‘Ghosts’ haunt town on state road trip
While “ghosts” are not an uncommon sight in the month of October, approximately 25 of them, Rolls-Royce Silver Ghosts to be exact, stopped by Farmville earlier this week on a road trip across the commonwealth.
More than two dozen Silver Ghosts could be spotted staying at Hotel Weyanoke on High Street Tuesday, Oct. 12, during the “Wholly Ghost Tour,” an annual event sponsored by the Silver Ghost Association (SGA).
The SGA, according to board member Gil Fuqua, is a 501(c)(3) non-profit organization focused on the Rolls-Royce Silver Ghost as well as the classic car’s history, maintenance and preservation. The group focuses on education about the famous car through seminars and publications. The association has about 400 members across the globe, many who are Silver Ghost owners and others who just have a passion for the vehicle.
This year’s Wholly Ghost Tour, according to Fuqua, was selected to take place in Virginia, although tours are held all over the country and even overseas. The tour began Sunday in Orange County, and the group plans to tour around the state for two weeks with one brief foray across the state line into West Virginia. The tour will span approximately 1,200-2,000 miles, and next year’s tour will focus on the national parks of Utah.
The Silver Ghost, according to Fuqua, was made by Rolls-Royce from 1907 to 1926. It has often been referred to as “the best car in the word” after a 1907 model was driven round trip from London to Edinburg on a loop circuit for over 10,000 miles — without a single mechanical breakdown.
“The cars were very expensive from the start and have been favored by kings and queens, presidents, movie stars and more,” Fuqua noted. “A Silver Ghost sold new for about $12-$15,000 in the 1920s when a new Model T Ford cost only about $400.”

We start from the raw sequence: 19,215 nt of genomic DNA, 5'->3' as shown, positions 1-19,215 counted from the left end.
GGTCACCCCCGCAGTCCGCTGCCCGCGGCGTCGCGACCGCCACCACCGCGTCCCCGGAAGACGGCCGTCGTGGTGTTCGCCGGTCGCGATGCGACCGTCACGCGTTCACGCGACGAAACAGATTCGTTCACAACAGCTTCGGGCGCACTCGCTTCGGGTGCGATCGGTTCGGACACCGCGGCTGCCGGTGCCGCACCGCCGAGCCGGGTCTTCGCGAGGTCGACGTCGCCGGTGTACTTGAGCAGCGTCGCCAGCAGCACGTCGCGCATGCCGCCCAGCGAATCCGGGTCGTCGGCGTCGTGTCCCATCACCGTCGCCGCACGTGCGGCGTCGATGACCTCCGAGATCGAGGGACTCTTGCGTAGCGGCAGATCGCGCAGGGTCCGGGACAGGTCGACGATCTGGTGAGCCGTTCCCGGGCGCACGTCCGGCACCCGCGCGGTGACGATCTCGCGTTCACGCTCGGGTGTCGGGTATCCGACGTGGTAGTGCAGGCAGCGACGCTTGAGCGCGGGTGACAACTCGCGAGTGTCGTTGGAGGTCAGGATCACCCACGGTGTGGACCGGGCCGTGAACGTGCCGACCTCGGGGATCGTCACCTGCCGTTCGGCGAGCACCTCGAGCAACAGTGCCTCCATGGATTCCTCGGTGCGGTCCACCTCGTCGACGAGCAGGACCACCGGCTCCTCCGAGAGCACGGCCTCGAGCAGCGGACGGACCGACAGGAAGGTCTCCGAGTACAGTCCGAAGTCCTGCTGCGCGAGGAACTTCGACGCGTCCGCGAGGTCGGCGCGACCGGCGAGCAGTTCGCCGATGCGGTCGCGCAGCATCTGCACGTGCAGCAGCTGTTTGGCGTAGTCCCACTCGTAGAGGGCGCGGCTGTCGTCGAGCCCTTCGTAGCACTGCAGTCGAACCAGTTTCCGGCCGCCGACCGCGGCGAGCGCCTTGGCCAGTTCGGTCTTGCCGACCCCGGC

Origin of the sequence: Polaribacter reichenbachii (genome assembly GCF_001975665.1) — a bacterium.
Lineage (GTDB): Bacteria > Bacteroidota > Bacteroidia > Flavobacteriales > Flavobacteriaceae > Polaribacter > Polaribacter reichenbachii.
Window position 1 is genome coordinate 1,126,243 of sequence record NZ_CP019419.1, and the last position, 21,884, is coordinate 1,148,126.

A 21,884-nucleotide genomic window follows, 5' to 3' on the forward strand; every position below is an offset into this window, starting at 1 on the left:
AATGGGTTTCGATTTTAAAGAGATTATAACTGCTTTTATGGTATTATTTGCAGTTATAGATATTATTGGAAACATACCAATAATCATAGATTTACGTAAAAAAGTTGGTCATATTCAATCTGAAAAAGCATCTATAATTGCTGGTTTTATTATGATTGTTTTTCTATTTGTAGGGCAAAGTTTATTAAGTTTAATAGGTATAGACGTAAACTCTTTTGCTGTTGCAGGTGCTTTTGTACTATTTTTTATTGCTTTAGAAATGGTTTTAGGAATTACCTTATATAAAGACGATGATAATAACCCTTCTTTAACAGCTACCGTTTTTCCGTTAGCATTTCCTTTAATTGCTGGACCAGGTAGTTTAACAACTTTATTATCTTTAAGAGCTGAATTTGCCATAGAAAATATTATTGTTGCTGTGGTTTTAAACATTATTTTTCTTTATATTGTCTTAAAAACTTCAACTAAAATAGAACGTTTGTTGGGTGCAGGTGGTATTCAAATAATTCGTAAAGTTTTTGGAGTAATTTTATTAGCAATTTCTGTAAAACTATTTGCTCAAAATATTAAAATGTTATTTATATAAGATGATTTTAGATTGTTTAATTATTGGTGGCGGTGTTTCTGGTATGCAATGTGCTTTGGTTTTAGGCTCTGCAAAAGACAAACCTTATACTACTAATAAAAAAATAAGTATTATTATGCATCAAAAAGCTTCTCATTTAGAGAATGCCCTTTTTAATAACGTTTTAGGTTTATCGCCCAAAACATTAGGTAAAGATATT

Fuqua added the high price of the Silver Ghost was the product of the vehicle’s “extreme quality of craftsmanship and robust build of the chassis and engine,” adding that even today it is expected all cars on the tour will make it to the end of the journey without significant issues.
The Ghosts in this year’s tour average about 100 years in age, Fuqua said, noting one member, Bill Kennedy of Taylorville, Illinois put almost 30,000 miles on his vehicle in one year. The majority of the vehicles are convertibles.
Fuqua, who became interested in Silver Ghosts as a teenager and even drove one to his senior prom, is participating in this year’s tour in his 1923 model. He said he has enjoyed doing cosmetic and mechanical work on his vehicle, adding the tour often feels like a high school reunion, joining longtime friends together for a beloved hobby.
“The real fun of these tours is not only being able to drive the cars but to be with people,” he said. “We see many of the same members that will go on all of the tours or a lot of the tours, and they have over the years become close friends.”